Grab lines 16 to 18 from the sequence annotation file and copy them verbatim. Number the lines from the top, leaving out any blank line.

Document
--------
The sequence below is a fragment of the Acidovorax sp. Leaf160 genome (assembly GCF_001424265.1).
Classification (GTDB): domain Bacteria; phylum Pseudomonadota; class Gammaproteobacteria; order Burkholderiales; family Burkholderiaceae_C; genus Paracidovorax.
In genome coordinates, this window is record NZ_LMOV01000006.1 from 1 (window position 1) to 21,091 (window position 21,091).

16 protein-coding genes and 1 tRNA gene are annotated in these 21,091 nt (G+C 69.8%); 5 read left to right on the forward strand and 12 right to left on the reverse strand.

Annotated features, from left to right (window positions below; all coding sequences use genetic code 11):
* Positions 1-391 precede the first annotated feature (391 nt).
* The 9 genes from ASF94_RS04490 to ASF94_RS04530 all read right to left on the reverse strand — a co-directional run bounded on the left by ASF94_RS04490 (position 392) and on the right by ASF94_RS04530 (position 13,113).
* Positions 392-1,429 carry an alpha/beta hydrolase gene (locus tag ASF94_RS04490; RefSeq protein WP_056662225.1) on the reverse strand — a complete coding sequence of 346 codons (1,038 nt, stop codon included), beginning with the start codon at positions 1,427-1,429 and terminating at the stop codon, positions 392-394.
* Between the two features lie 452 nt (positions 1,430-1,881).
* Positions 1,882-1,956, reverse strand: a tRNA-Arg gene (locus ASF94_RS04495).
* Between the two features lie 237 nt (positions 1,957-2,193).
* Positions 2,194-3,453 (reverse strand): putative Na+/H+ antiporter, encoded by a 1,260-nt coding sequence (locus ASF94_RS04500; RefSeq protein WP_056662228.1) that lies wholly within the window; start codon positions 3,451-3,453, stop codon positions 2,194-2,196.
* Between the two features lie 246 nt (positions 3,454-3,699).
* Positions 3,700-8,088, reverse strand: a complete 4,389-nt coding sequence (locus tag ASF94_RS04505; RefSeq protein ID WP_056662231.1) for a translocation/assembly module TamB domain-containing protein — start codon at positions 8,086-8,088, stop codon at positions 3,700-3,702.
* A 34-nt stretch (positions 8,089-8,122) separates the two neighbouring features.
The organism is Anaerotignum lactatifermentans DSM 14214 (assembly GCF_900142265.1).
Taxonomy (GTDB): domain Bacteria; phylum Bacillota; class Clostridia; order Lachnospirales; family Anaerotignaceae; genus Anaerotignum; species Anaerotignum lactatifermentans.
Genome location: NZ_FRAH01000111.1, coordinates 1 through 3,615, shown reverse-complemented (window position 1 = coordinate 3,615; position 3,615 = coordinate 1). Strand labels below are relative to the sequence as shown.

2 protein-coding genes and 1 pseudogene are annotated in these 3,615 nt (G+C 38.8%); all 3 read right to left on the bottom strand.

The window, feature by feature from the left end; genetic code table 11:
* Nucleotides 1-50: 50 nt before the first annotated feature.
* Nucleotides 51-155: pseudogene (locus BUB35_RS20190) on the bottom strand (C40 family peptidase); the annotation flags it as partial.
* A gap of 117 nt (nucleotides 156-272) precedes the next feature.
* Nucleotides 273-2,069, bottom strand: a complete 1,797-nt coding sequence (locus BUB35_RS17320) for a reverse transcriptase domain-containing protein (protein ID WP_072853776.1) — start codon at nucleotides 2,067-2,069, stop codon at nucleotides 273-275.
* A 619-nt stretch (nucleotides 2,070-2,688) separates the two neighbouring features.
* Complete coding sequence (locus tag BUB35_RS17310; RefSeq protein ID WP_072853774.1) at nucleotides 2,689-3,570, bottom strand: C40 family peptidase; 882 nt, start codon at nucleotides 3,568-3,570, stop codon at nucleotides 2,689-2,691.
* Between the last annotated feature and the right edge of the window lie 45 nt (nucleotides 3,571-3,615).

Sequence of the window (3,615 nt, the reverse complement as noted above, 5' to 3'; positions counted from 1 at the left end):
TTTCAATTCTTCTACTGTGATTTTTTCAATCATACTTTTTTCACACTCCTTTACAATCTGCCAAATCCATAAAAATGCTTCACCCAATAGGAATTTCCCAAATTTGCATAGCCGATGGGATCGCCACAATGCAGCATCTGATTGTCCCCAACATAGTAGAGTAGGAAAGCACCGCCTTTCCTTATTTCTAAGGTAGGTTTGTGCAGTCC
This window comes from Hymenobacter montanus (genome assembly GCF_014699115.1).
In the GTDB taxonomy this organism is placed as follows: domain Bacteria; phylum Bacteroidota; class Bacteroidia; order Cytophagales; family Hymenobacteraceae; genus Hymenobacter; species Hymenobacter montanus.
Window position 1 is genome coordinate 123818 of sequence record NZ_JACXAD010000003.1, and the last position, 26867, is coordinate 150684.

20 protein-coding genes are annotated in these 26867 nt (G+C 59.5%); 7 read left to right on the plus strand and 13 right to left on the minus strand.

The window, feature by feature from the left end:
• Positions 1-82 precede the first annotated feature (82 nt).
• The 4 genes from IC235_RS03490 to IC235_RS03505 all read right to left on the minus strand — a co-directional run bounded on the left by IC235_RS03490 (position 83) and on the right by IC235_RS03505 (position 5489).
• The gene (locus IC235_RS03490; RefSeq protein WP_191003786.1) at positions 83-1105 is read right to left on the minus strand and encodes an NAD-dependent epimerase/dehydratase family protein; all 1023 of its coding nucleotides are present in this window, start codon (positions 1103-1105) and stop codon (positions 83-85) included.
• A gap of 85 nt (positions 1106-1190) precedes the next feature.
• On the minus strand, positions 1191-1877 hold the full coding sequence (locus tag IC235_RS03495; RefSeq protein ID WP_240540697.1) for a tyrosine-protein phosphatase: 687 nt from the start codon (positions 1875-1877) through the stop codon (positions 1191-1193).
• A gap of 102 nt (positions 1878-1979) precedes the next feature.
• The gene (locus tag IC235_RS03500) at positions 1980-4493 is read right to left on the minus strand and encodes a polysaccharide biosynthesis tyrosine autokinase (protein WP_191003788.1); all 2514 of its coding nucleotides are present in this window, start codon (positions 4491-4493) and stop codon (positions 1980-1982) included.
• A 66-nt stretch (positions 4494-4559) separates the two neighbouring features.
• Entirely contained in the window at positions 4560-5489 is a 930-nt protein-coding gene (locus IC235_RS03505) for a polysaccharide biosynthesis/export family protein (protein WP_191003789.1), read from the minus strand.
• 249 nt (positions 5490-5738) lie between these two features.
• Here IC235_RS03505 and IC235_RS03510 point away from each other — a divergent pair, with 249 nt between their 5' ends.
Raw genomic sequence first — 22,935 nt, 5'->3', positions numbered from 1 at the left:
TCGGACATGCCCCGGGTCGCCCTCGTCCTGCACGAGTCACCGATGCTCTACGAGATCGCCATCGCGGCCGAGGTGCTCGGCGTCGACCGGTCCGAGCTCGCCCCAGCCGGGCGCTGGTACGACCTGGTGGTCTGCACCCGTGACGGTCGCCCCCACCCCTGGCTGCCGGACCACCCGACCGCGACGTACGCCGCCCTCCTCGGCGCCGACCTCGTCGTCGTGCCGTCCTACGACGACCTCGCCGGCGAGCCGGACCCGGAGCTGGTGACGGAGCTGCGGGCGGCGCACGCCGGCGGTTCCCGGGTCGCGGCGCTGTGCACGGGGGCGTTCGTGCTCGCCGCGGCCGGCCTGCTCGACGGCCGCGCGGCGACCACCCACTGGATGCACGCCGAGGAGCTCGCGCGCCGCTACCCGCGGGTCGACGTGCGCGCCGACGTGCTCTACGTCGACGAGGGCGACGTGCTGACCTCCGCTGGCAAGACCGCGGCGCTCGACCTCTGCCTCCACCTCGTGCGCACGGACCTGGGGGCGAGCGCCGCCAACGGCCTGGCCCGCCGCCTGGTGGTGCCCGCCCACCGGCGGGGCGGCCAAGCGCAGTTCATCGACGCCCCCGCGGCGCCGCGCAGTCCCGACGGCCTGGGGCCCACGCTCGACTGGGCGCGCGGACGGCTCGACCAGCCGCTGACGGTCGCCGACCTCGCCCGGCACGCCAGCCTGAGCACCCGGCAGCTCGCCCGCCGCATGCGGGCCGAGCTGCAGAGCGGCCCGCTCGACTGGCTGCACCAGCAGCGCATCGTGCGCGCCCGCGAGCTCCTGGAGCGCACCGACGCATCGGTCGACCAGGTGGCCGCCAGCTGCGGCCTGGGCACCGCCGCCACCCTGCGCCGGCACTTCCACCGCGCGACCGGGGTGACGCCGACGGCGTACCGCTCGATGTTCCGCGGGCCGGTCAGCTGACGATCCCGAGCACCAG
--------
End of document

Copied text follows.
The organism is Anaerotignum lactatifermentans DSM 14214 (assembly GCF_900142265.1).
Taxonomy (GTDB): domain Bacteria; phylum Bacillota; class Clostridia; order Lachnospirales; family Anaerotignaceae; genus Anaerotignum; species Anaerotignum lactatifermentans.
Genome location: NZ_FRAH01000111.1, coordinates 1 through 3,615, shown reverse-complemented (window position 1 = coordinate 3,615; position 3,615 = coordinate 1). Strand labels below are relative to the sequence as shown.